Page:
After the service we went to the upper room for breakfast and to chat with folks that we don’t see nearly enough. I especially enjoyed talking with Greg, Aimee, and Michael, among others. We also went to the 8:00 a.m. service in the sanctuary, their regular early service. Easter music is among my favorite, generally better than Christmas music in my opinion, and Easter music at Fourth is particularly good, being accompanied by an orchestra. Today that included singing Christ The Lord Is Risen Today, Thine Is The Glory, (both of which we also sang outside earlier) and the service ending Hallelujah Chorus.
It’s a very good way to start an Easter celebration that really continued all day for us.
I’ve posted a similar picture before but this is all I really have for today.
Cathy and Dorothy spent much of the day in the country while I was at work. Then in the evening we drove to Reagan National Airport (DCA) to see her off. She’s returning to school after a four-day weekend for Easter. In a little over six weeks her first year in college will be over and we’ll have her home again for a few weeks before she’s off again for the summer. It was really nice having her here these last few days, even if they were too short.
As to the airport itself, we are blessed by having three very nice airports in our area (BWI, IAD, and DCA), all about the same distance from home. It means we’re much more likely to be able to find a direct flight to wherever we’re going. They all have their pluses and minuses but I’d say BWI is probably my favorite. Still, National and Dulles are pretty nice, too, and this spacious terminal is much better than the National Airport as it was when I was growing up.
I met with the guys (or “the guys”) this evening for dinner at the Dogfish Head Alehouse. Between the five of us we ordered four different beers. Ben and David had the beer on the right in this picture, which is the 90 minute IPA (if I’m remembering correctly), an Imperial India Pale Ale. The one in the middle is mine, the Indian Brown Ale. I don’t actually remember which one Juan had, on the left. I’m thinking it was Palo Santo Marron, but that may be totally wrong. Anyway, both beers and burgers were excellent.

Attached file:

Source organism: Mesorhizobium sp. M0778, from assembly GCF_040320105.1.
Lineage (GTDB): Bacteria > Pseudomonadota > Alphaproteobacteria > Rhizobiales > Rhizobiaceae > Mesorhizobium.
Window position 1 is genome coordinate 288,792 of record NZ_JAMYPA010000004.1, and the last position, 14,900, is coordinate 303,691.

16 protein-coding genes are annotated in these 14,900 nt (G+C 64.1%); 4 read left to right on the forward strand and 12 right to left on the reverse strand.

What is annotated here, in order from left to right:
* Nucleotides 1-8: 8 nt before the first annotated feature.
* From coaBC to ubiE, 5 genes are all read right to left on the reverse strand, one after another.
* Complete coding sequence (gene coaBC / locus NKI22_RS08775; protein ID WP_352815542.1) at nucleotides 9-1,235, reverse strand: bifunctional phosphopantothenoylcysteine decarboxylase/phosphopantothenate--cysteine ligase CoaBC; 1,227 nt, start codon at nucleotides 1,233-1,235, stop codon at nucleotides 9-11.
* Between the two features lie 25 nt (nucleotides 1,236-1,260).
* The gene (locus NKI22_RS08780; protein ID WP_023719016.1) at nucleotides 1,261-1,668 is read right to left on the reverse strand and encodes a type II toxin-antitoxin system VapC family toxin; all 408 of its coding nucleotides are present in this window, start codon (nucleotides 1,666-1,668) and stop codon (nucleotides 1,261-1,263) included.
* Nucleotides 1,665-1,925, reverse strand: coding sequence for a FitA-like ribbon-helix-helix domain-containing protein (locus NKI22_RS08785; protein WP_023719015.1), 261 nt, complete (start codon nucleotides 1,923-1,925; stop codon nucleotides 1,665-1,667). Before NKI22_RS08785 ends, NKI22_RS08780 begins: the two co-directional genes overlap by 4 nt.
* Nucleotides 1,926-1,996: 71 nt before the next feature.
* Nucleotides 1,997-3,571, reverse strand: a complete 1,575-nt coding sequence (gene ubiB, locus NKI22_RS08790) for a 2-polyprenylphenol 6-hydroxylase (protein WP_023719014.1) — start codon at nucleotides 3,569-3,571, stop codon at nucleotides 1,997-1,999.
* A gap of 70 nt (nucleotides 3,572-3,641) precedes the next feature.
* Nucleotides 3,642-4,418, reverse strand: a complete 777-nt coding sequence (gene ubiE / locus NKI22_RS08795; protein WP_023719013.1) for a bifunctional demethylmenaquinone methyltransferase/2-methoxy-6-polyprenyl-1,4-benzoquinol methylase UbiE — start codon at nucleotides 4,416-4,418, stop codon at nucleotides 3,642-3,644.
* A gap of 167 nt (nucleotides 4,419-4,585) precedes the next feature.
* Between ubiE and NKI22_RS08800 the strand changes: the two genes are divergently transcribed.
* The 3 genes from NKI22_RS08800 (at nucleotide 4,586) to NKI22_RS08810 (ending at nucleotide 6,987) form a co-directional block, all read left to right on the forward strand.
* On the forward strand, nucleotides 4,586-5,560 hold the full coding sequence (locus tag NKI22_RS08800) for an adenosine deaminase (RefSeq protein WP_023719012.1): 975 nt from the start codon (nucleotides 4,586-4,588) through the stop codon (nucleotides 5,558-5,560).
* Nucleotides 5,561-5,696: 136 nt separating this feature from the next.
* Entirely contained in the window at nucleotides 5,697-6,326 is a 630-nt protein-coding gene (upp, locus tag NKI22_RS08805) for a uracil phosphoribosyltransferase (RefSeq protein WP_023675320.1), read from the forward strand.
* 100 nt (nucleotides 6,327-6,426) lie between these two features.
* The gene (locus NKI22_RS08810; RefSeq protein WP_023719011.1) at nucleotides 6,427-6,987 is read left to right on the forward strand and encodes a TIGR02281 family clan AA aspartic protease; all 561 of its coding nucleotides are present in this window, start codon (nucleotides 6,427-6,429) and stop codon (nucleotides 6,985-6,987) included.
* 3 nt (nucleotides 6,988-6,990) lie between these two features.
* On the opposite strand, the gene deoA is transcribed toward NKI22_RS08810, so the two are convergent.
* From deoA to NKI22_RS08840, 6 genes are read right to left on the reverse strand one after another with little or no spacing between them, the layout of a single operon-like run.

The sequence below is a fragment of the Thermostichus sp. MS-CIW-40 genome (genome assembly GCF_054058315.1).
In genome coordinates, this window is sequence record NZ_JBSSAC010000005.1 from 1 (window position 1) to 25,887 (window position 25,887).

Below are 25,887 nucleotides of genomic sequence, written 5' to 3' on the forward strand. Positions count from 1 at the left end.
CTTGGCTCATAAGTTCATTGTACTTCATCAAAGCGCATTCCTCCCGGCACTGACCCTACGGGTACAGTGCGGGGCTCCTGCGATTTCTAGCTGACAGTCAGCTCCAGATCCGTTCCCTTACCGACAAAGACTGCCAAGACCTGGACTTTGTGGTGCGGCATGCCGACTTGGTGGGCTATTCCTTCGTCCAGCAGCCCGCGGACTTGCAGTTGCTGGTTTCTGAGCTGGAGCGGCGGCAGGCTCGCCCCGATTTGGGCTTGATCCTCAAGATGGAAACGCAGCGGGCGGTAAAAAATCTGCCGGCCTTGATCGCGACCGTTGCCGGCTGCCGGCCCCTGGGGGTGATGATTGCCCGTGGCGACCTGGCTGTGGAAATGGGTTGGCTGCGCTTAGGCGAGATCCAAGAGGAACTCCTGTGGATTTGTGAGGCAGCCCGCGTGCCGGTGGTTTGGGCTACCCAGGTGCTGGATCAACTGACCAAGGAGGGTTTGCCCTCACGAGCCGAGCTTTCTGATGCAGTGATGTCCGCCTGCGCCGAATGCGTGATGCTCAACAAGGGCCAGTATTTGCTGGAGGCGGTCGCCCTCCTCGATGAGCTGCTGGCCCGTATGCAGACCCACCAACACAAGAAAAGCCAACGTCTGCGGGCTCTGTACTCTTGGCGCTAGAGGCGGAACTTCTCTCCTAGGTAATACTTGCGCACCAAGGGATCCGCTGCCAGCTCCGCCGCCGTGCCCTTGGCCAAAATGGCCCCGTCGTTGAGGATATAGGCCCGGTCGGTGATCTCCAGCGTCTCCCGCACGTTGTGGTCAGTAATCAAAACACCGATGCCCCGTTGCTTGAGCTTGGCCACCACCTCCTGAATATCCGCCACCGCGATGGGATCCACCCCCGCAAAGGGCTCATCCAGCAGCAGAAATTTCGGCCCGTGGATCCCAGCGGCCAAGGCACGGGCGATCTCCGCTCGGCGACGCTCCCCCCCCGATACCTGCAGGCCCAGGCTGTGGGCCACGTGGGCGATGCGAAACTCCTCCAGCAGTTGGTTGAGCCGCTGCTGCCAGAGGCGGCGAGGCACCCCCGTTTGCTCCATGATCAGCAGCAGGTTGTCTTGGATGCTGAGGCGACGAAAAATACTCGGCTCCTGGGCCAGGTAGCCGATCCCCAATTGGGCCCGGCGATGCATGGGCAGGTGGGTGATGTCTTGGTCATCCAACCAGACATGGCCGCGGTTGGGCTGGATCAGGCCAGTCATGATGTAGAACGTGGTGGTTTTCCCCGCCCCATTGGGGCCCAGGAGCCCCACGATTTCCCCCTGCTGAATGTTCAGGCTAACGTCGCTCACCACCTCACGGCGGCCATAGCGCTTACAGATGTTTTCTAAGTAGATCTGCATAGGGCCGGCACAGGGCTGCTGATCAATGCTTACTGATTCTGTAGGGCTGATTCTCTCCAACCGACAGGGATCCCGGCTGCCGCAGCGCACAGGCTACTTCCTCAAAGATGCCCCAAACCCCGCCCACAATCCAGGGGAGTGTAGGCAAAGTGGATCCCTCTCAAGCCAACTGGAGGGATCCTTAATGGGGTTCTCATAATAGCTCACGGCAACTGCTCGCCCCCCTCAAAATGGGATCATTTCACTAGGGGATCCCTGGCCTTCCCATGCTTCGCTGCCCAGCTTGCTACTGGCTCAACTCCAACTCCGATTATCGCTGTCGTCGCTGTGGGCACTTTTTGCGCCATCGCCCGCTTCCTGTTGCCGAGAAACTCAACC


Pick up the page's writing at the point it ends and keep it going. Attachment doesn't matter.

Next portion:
We were at Laurie and Dave’s this evening for our bi-weekly Bible study and prayer meeting. Ben and Erin came with three of their kids, Grace, Ethan, and Hope. They enjoyed chasing the chickens in the back yard and Ethan was able to catch one. He had it long enough for me to get a few pictures, including this one, which I think is pretty good.
Ethan seems to be settling in quite well and getting along with his siblings. Of course any change like this is going to be an adjustment and will continue to present them all with challenges but we’re so happy it’s been reasonably smooth so far.
Keeping chickens in a suburban setting seems to be something of a thing these days. I don’t know how long Laurie and Dave have been keeping them but I suspect it’s been longer than it’s been a thing. They certainly are not your average, hipster couple. No, definitely above average.
Considering how often I’m complemented on identification of insects and flowers, I really should learn to identify these a bit better. This is a white, but I really don’t know for sure which one. It’s possible that it’s a cabbage white (Pieris rapae) with the black spot on the forewing hidden by the hindwing. My guess, though, is that it’s a West Virginia white (P. virginiensis). But that’s a guess. We’ll see if the experts at BugGuide.net can tell me for sure. The daffodil I’m sure of, however. It is a variety called ‘Actaea’, a poeticus daffodil (division 9), planted in the late fall of 2009.